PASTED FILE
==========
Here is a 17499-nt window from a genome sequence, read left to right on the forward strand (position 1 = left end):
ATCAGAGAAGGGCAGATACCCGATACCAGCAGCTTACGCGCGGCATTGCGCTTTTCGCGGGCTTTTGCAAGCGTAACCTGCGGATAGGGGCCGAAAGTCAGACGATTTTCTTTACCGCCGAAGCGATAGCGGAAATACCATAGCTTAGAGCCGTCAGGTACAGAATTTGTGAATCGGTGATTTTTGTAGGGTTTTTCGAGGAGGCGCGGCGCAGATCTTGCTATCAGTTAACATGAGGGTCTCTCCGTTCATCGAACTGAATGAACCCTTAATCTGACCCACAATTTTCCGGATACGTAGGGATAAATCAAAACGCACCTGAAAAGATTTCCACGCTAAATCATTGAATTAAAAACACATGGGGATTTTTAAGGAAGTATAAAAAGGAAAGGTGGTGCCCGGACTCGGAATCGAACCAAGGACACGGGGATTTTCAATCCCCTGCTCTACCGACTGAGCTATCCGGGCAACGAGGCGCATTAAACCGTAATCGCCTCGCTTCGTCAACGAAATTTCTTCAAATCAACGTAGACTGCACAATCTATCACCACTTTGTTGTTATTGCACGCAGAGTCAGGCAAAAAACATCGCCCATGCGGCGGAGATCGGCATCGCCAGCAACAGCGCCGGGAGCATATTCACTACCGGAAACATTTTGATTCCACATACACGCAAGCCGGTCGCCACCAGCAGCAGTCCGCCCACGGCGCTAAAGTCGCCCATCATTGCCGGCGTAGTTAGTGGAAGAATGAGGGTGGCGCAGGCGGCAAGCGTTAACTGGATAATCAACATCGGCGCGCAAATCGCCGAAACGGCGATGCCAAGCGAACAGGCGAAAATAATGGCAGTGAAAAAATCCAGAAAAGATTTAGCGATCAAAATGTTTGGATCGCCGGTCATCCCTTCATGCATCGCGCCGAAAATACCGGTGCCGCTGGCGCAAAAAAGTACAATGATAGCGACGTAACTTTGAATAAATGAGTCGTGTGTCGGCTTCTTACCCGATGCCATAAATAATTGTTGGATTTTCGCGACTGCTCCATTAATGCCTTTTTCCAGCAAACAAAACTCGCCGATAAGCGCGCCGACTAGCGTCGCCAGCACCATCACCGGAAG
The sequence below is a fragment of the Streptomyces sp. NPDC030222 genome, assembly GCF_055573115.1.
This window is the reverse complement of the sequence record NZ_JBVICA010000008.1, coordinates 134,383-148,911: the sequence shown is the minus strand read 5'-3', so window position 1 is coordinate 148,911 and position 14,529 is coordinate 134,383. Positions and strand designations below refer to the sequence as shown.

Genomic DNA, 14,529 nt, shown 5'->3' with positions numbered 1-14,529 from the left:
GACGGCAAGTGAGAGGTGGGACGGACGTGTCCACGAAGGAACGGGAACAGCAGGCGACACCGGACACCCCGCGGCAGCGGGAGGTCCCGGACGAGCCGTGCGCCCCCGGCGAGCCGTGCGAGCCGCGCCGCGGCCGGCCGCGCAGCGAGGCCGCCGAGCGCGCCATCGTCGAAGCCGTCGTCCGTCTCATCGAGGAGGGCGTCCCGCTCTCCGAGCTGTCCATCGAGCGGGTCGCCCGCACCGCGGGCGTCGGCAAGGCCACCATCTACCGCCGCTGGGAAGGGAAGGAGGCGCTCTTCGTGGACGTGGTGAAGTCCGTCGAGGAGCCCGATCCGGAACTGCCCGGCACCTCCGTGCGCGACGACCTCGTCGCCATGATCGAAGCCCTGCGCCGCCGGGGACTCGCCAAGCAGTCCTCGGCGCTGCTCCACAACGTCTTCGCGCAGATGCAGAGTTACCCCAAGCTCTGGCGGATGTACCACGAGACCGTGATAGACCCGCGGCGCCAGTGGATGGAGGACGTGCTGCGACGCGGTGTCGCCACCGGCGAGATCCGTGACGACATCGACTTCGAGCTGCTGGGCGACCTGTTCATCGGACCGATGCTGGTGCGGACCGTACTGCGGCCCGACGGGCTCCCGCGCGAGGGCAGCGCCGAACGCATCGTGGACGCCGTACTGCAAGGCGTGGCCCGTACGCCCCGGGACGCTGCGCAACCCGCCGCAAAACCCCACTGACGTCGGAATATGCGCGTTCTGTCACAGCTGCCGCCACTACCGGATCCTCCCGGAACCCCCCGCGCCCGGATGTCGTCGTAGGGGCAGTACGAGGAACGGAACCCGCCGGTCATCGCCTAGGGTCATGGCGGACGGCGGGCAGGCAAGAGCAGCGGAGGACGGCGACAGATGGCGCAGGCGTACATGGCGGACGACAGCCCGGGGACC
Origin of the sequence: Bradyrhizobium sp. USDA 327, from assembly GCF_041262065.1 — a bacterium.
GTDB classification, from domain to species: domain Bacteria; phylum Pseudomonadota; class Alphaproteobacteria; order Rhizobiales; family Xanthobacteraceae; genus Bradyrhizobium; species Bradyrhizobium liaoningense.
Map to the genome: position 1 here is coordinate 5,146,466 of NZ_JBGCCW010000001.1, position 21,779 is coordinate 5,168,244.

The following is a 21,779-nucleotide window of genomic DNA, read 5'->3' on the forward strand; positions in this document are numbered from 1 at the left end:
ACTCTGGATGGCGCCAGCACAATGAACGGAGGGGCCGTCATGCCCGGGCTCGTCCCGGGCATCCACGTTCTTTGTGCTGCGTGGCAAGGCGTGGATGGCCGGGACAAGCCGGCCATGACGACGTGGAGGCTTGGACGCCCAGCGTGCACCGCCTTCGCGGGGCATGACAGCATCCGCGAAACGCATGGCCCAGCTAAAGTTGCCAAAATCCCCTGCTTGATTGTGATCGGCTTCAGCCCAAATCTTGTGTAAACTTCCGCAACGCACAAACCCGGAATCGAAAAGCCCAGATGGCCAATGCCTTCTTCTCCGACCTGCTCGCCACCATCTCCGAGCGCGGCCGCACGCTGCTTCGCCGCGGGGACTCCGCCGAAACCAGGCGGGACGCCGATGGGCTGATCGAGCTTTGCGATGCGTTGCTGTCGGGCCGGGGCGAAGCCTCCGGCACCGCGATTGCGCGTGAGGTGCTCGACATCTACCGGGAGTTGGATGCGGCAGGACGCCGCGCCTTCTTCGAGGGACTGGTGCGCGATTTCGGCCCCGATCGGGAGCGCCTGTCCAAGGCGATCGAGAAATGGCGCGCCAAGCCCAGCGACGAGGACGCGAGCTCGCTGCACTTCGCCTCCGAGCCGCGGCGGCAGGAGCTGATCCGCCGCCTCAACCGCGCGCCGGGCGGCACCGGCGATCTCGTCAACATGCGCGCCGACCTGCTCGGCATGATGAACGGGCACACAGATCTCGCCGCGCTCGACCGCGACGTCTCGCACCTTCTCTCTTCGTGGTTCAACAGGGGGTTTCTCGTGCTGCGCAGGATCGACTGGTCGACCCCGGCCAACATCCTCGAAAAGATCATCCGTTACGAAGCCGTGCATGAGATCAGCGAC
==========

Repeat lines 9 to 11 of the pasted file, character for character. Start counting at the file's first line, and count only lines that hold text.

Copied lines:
Map to the genome: position 1 here is coordinate 5,146,466 of NZ_JBGCCW010000001.1, position 21,779 is coordinate 5,168,244.

The following is a 21,779-nucleotide window of genomic DNA, read 5'->3' on the forward strand; positions in this document are numbered from 1 at the left end:
ACTCTGGATGGCGCCAGCACAATGAACGGAGGGGCCGTCATGCCCGGGCTCGTCCCGGGCATCCACGTTCTTTGTGCTGCGTGGCAAGGCGTGGATGGCCGGGACAAGCCGGCCATGACGACGTGGAGGCTTGGACGCCCAGCGTGCACCGCCTTCGCGGGGCATGACAGCATCCGCGAAACGCATGGCCCAGCTAAAGTTGCCAAAATCCCCTGCTTGATTGTGATCGGCTTCAGCCCAAATCTTGTGTAAACTTCCGCAACGCACAAACCCGGAATCGAAAAGCCCAGATGGCCAATGCCTTCTTCTCCGACCTGCTCGCCACCATCTCCGAGCGCGGCCGCACGCTGCTTCGCCGCGGGGACTCCGCCGAAACCAGGCGGGACGCCGATGGGCTGATCGAGCTTTGCGATGCGTTGCTGTCGGGCCGGGGCGAAGCCTCCGGCACCGCGATTGCGCGTGAGGTGCTCGACATCTACCGGGAGTTGGATGCGGCAGGACGCCGCGCCTTCTTCGAGGGACTGGTGCGCGATTTCGGCCCCGATCGGGAGCGCCTGTCCAAGGCGATCGAGAAATGGCGCGCCAAGCCCAGCGACGAGGACGCGAGCTCGCTGCACTTCGCCTCCGAGCCGCGGCGGCAGGAGCTGATCCGCCGCCTCAACCGCGCGCCGGGCGGCACCGGCGATCTCGTCAACATGCGCGCCGACCTGCTCGGCATGATGAACGGGCACACAGATCTCGCCGCGCTCGACCGCGACGTCTCGCACCTTCTCTCTTCGTGGTTCAACAGGGGGTTTCTCGTGCTGCGCAGGATCGACTGGTCGACCCCGGCCAACATCCTCGAAAAGATCATCCGTTACGAAGCCGTGCATGAGATCAGCGAC